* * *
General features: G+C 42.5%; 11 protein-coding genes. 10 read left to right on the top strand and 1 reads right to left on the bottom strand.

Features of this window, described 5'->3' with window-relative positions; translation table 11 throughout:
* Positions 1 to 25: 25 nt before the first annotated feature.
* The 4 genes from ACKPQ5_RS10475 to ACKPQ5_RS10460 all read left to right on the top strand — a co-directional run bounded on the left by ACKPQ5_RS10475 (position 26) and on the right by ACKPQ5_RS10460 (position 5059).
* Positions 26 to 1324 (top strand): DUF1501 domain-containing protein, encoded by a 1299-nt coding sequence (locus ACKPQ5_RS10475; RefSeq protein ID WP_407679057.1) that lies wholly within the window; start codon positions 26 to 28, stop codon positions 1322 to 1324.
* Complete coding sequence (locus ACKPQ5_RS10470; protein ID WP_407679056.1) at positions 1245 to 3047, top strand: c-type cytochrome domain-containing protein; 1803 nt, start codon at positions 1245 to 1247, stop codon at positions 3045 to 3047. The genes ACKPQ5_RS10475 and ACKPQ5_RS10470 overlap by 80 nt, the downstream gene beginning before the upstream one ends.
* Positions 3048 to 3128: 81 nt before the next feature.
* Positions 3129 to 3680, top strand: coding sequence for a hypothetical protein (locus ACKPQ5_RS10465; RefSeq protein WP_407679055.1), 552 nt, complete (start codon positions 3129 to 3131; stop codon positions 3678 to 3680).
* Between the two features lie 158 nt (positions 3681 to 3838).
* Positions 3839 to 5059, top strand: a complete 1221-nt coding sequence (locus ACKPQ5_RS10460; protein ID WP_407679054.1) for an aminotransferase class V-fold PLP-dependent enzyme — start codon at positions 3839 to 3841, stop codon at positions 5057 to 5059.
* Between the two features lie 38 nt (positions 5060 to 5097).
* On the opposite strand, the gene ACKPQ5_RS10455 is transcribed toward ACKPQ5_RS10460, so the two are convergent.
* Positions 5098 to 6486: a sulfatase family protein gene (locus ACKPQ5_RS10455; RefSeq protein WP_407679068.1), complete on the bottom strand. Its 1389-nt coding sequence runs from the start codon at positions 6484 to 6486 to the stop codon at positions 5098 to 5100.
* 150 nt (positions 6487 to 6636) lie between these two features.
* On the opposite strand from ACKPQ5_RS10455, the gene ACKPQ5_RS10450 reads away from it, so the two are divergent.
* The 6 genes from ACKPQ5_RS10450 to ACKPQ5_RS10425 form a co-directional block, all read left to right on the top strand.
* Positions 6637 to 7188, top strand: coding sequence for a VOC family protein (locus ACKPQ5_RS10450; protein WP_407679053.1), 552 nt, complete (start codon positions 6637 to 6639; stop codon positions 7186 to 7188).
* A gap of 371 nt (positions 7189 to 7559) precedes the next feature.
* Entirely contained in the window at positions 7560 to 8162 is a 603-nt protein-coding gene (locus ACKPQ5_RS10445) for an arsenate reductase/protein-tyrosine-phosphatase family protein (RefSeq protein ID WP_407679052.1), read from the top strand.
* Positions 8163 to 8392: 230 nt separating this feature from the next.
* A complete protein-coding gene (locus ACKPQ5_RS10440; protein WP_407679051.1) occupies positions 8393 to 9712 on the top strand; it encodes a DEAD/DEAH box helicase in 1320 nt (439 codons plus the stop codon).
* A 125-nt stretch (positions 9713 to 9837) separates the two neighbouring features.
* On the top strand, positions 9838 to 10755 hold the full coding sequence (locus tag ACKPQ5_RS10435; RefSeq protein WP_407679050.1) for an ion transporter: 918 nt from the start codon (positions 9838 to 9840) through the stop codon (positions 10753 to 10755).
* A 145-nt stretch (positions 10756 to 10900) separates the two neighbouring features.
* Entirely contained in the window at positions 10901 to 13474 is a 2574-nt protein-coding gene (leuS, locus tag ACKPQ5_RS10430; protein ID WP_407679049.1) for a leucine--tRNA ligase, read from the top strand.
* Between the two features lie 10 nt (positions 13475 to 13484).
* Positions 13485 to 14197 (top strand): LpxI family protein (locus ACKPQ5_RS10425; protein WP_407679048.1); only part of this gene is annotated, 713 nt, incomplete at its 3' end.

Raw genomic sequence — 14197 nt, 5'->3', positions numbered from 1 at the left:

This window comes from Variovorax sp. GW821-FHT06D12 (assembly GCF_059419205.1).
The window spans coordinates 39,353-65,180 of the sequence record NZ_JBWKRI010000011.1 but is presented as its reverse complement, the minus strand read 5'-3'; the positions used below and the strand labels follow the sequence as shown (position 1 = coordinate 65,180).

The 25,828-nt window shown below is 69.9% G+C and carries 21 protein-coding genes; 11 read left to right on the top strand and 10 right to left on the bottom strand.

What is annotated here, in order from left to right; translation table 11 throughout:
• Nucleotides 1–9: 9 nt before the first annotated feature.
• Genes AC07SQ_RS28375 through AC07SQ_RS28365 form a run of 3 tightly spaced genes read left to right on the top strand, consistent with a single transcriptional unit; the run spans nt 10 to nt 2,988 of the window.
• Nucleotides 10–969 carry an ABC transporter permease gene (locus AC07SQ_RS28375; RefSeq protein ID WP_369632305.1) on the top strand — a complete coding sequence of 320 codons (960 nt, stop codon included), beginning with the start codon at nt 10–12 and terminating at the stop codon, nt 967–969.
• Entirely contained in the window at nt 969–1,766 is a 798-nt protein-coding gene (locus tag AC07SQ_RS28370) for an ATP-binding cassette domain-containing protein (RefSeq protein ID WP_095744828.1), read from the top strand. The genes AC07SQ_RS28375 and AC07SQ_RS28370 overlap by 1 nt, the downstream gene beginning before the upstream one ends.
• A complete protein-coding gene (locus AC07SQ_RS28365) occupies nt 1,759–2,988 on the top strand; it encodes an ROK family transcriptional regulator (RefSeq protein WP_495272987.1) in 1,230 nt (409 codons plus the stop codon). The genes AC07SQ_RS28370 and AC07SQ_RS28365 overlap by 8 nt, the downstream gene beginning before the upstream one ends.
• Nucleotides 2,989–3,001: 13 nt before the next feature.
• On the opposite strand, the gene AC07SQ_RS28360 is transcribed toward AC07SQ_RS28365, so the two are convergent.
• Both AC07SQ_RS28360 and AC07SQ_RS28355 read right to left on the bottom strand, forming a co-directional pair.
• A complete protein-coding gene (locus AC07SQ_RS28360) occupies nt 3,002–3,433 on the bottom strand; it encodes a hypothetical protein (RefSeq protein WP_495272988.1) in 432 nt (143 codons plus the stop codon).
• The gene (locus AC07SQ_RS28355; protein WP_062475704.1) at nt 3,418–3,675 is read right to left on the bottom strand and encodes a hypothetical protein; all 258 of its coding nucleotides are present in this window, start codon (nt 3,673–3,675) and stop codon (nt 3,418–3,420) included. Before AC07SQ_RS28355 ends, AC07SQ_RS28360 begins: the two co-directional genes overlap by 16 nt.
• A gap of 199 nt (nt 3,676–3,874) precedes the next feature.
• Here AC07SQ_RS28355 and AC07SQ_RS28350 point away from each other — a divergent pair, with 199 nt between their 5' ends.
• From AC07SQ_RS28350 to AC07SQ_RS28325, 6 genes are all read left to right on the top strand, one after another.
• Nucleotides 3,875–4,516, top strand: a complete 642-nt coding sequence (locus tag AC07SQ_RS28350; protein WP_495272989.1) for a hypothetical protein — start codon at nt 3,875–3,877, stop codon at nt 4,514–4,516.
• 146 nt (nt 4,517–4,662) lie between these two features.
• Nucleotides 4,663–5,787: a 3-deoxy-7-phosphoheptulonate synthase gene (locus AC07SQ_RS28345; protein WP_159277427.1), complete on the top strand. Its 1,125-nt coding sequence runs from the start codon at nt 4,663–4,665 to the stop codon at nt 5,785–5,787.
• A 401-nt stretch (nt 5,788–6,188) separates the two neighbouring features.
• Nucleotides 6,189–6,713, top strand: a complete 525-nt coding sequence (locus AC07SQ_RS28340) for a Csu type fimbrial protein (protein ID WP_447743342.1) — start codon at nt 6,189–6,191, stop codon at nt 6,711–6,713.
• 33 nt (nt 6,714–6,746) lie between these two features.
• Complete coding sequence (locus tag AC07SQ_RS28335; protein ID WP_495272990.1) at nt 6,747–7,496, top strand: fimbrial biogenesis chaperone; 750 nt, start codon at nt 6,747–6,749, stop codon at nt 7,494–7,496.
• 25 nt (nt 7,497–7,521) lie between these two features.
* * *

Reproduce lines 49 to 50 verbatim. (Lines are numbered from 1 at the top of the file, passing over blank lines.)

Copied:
• A 401-nt stretch (nt 5,788–6,188) separates the two neighbouring features.
• Nucleotides 6,189–6,713, top strand: a complete 525-nt coding sequence (locus AC07SQ_RS28340) for a Csu type fimbrial protein (protein ID WP_447743342.1) — start codon at nt 6,189–6,191, stop codon at nt 6,711–6,713.